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UP TO SPEED - Today's Medical Developments

UP TO SPEED - Today's Medical Developments

6/30/2018

Today's Medical Developments

 

Options from NSK America Corporation can accelerate micro-machining speeds while limiting wear on the machine spindle.

Link here: Electric spindles keep micro-tools up to speed

High-Speed Cutting for Small Precision Parts

High-Speed Cutting for Small Precision Parts

10/5/2016

Dau Thermal Solutions Inc. (Macedon, NY) was finding that its spindle speeder was definitely not up to speed when it came up against the test results for NSK’s HES510 series electric spindle. The company specializes in the design and manufacture of quality, cost-effective, high-performance heatsinks for medium through high power applications. With over 26 years, experience, Dau takes designs from the conceptual design stage through prototypes and into production and provides its customers with the largest selection of engineered thermal management solutions for power electronics in the industry.

For the fastest growing segment of the thermal management world, Dau offers the latest cold plate technology with the largest selection of high-performance, engineered liquid-cooled solutions. For air-cooled heat sinks, Dau offers a wide range of heatsink solutions manufactured from extrusions to the highest performing all copper-soldered fin designs. For moving heat, Dau manufactures heatpipes for power electronic applications from 8 mm through 25 mm in diameter.

After three years of using another builder’s spindle speeder, Dau Thermal had begun losing confidence in the product and decided to look for a replacement for its high-speed machining. Initially at Dau’s facility, a spindle speeder was installed into a Haas VF Super Speed VMC with a 0.040″ (1-mm) diameter end mill. The machining center was milling about 30 channels into an 8 × 5″ (203 × 127-mm) copper workpiece, and encountering issues when speeds were increased. The air spindle started out running close to 30,000 rpm and only cutting at a 0.002″ (0.25-mm) depth of cut at 100 ipm (2.54 m/min) with a 9 min 30 sec cycle time. However, when the depth of cut increased to 0.004″ (0.100 mm), the spindle stalled and very heavy burrs were produced.

To answer the question about how much auxiliary electric spindles would increase machining speed of Dau’s existing machines without interrupting machine operation, Dau Thermal Solutions invited NSK America Corp. (Hoffman Estates, IL) to demonstrate their HES510 Series Electric Spindles.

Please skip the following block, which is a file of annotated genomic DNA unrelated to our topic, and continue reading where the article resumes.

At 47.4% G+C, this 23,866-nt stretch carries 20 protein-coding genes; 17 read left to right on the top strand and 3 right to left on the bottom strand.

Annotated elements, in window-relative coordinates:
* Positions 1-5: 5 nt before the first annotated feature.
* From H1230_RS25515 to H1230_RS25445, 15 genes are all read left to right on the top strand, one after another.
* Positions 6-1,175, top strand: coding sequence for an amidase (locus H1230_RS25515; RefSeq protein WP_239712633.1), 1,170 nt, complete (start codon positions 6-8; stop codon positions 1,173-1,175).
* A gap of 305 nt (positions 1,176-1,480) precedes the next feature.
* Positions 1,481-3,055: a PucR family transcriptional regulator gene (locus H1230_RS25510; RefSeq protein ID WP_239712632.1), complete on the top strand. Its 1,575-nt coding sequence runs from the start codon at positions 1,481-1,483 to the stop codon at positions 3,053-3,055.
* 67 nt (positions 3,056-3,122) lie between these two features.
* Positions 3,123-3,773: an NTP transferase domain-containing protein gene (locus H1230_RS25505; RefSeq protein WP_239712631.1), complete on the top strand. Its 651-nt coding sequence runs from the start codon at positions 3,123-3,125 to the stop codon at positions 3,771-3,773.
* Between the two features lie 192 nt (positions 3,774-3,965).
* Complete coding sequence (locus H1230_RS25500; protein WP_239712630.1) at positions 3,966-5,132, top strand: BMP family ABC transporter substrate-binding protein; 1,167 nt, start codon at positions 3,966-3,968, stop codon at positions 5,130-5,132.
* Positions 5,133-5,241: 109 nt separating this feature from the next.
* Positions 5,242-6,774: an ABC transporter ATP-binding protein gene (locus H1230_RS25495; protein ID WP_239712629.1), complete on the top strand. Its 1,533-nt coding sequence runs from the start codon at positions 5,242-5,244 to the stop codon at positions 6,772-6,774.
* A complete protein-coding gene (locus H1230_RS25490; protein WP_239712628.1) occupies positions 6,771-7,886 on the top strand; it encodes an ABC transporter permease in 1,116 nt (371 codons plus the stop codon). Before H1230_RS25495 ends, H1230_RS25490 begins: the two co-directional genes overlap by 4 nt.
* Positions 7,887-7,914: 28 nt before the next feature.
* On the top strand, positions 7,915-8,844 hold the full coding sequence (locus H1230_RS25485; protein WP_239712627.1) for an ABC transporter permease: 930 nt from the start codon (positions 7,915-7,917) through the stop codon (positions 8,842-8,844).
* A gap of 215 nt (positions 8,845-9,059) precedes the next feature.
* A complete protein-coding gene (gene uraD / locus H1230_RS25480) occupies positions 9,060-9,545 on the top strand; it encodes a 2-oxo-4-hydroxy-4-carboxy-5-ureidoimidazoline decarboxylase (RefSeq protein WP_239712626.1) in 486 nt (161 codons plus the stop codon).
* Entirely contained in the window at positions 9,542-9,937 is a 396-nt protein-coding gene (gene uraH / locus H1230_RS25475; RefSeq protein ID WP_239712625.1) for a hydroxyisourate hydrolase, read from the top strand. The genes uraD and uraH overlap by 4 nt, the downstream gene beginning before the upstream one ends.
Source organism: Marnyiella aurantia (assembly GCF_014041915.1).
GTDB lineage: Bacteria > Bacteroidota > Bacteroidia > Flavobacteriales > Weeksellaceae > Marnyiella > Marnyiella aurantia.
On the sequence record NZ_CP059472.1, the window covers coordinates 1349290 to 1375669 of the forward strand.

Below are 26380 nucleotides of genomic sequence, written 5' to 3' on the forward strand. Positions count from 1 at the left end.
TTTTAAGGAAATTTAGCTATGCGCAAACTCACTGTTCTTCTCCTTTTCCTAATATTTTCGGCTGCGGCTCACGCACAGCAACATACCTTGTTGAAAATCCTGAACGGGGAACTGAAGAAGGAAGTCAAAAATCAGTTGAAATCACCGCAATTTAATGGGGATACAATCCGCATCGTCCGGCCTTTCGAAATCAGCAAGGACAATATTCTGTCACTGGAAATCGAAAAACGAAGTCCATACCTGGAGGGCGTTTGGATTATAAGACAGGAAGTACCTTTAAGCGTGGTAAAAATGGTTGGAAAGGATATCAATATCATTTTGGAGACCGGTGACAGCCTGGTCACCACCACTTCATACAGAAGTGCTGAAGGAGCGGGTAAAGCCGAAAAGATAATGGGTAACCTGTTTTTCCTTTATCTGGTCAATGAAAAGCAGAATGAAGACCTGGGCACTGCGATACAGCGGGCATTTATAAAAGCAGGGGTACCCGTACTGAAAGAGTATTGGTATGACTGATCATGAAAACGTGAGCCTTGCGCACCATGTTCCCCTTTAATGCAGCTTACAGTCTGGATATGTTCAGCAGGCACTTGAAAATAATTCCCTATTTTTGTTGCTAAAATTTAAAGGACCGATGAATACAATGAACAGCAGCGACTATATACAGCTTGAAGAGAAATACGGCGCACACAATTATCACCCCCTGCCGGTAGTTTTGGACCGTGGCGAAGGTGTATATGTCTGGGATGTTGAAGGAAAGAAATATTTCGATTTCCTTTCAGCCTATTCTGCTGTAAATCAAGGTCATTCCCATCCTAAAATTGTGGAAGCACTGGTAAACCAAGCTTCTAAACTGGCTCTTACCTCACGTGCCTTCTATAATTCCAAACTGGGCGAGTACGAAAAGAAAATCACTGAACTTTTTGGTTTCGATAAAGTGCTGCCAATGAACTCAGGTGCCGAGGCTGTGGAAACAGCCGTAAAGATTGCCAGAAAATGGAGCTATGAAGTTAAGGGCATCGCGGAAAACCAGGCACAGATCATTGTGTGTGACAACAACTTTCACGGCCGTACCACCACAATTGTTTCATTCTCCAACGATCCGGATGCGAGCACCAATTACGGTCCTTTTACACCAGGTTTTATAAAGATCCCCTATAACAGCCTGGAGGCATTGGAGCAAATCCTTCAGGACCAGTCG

When NSK’s HES510 spindle was introduced, it was programmed to duplicate the specs of its rival spindle speeder. The load meter sensor on NSK’s control barely blinked in reaction. NSK took it to a 0.004″ (0.100-mm) depth of cut at 40,000 rpm and still no reaction from the sensor. With a 0.006″ (0.150-mm) depth of cut at 50,000 rpm, the sensor only flickered slightly and the spindle remained steadfast. In total, NSK performed 12 different test cuts in three hours at Dau Thermal. Using the same tool, Dau Thermal finally settled on NSK’s HES510 with a 0.010″ (0.25-mm) depth of cut at 200 ipm (5 m/min) and 50,000 rpm. Cycle time came in at just 2 min 40 sec, and has since been reduced. Also, no burrs were produced at all.

“Compared to our previous spindle speeder, the HES510 provided more torque, maintained rpm and reduced cycle times by 50–75%,” said Dau Thermal Solutions’ president and CEO, Robert Krochmalech. The HES510 operates on its own power via a self-contained brushless DC electric motor with 340-W maximum output. It can push tools in 1000-rpm increments all the way to 50,000 rpm (NSK’s HES810 reaches 80,000 rpm).

Fewer passes were required to complete the job, resulting in less wear and tear on the tool. Damage to tooling is also prevented through the HES Series’ concentricity of less than 1 μm. Superior to a speeder, we want to run small cutters where concentricity is controlled so the cutter doesn’t break,” said Chris Rezny, sales manager, NSK America Corp.

And remember that little problem of stalling? Gone. Because the HES Series features a completely self-contained motor, chips, mists, and other debris don’t penetrate the operating mechanism and don’t interrupt machining. Those contaminants not only stalled the previous speeder, but often put it out of commission.

“Our former spindle speeder sucked in chips so we would need to send it to Japan to be rebuilt. Service would take up to four weeks,” said Krochmalech. “The HES is serviced locally in the US and is a more robust unit.” Rebuilding the speeder cost not only time, but money as well. “We blew their socks off. Dau Thermal realized that it was cheaper to buy new from us than to repair their spindle speeder,” said Rezny. “Other advantages of the HES Series include full operator control of the rpm range and built-in spindle cooling. NSK’s no-cost demonstration program allows new and existing customers to test their products for up to seven days.”

Edited by Senior Editor Jim Lorincz.

This article was first published in the October 2016 edition of Manufacturing Engineering magazine.

Link: http://advancedmanufacturing.org/high-speed-cutting-small-precision-parts/

NSK end users success story as it appeared in Moldmaking Technology magazine.

NSK end users success story as it appeared in Moldmaking Technology magazine.